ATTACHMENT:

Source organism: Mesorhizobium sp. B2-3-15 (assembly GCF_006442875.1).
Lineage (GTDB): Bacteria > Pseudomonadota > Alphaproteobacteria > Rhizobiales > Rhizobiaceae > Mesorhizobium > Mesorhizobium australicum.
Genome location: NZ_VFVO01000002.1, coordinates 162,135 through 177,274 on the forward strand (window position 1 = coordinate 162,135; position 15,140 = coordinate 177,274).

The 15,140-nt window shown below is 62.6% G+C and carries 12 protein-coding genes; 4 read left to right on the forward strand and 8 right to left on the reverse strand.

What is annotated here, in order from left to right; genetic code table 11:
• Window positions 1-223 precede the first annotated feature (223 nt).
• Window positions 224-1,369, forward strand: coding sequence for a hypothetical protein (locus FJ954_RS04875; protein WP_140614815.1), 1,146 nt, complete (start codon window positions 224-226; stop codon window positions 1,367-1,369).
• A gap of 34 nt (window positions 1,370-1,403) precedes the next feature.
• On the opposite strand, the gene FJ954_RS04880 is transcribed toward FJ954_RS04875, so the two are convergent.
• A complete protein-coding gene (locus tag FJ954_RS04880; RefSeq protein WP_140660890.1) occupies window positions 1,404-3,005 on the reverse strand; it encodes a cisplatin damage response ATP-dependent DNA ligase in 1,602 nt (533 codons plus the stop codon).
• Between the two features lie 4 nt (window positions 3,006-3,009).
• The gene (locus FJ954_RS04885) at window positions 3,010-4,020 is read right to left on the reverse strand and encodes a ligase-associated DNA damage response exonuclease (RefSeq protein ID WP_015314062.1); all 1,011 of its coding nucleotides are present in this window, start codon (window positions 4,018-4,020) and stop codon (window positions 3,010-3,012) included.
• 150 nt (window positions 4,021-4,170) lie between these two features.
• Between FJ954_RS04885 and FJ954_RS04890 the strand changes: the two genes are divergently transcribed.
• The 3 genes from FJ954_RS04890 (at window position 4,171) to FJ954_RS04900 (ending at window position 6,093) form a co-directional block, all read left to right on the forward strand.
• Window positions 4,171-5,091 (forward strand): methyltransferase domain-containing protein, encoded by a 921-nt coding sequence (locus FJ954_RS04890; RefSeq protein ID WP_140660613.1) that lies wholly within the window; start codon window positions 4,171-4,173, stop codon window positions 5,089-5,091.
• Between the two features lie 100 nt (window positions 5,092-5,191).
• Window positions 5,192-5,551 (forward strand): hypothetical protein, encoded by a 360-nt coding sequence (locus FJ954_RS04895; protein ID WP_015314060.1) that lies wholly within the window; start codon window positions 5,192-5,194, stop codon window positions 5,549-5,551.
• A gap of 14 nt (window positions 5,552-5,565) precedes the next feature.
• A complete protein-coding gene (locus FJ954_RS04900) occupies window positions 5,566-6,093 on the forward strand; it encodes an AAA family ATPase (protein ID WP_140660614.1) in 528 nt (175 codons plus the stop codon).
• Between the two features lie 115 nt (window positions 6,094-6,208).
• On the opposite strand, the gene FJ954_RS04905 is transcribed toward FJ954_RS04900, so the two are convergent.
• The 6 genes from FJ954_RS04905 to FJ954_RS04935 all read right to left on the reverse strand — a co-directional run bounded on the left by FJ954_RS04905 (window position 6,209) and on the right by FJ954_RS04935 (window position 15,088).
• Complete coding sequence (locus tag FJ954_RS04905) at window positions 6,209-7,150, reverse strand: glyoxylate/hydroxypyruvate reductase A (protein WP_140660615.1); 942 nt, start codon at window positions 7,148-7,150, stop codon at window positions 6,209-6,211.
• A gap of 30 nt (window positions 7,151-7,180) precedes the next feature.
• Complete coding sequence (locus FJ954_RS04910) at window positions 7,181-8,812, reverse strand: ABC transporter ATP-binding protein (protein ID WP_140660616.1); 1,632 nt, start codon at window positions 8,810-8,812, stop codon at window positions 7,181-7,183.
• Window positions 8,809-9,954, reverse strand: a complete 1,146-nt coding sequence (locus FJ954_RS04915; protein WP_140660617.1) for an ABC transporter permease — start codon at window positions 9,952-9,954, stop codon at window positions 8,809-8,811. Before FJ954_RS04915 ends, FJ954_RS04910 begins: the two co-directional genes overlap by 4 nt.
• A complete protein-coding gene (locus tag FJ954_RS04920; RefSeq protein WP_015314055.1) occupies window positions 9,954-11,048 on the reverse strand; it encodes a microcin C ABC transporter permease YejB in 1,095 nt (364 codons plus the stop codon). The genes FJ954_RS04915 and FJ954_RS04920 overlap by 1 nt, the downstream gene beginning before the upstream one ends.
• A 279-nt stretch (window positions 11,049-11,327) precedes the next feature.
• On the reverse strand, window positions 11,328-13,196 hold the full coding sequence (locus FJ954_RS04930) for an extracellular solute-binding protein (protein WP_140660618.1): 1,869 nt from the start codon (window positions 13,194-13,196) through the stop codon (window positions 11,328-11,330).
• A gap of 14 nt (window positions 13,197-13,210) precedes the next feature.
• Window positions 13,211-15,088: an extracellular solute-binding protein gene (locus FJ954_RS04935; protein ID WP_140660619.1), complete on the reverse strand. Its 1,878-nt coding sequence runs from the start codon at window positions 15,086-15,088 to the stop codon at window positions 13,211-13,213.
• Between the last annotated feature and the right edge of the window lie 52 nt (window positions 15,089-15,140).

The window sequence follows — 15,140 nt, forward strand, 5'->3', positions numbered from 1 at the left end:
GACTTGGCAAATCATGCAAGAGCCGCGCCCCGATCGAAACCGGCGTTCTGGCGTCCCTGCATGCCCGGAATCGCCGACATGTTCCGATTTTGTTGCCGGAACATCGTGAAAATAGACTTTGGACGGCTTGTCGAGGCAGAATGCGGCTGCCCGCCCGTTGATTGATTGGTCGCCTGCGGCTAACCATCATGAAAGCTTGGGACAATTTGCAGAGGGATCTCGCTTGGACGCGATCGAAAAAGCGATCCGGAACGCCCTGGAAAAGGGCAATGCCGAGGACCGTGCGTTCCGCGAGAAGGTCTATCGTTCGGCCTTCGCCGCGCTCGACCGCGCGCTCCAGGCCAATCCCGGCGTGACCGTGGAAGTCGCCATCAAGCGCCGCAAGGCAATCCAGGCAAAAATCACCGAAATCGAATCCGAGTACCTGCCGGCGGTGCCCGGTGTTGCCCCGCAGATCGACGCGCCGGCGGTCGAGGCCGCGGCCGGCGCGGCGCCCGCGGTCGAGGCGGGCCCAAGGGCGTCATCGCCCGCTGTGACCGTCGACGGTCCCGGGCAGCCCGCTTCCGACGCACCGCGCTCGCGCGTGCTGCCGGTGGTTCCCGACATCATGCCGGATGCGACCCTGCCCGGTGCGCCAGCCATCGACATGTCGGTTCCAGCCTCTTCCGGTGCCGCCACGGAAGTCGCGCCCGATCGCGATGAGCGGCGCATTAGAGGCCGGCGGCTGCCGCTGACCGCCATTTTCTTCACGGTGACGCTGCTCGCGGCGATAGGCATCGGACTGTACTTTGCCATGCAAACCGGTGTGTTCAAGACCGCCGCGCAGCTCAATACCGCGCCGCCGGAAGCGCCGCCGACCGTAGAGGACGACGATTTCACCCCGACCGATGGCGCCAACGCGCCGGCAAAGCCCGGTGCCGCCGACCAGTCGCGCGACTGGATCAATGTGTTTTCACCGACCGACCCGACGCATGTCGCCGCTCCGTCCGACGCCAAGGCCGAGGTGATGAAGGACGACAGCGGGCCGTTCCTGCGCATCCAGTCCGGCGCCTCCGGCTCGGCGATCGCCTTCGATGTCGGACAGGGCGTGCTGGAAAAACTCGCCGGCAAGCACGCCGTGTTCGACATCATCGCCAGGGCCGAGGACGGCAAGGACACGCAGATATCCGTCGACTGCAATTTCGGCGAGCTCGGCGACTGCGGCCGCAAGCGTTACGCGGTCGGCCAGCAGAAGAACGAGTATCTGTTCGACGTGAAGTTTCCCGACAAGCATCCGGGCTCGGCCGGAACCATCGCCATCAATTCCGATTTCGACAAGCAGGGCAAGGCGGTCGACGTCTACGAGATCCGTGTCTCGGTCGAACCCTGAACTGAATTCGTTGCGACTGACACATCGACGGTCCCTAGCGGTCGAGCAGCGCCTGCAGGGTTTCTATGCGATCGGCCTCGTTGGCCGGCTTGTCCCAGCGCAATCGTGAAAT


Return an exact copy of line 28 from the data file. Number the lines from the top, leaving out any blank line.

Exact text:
• A complete protein-coding gene (locus tag FJ954_RS04920; RefSeq protein WP_015314055.1) occupies window positions 9,954-11,048 on the reverse strand; it encodes a microcin C ABC transporter permease YejB in 1,095 nt (364 codons plus the stop codon). The genes FJ954_RS04915 and FJ954_RS04920 overlap by 1 nt, the downstream gene beginning before the upstream one ends.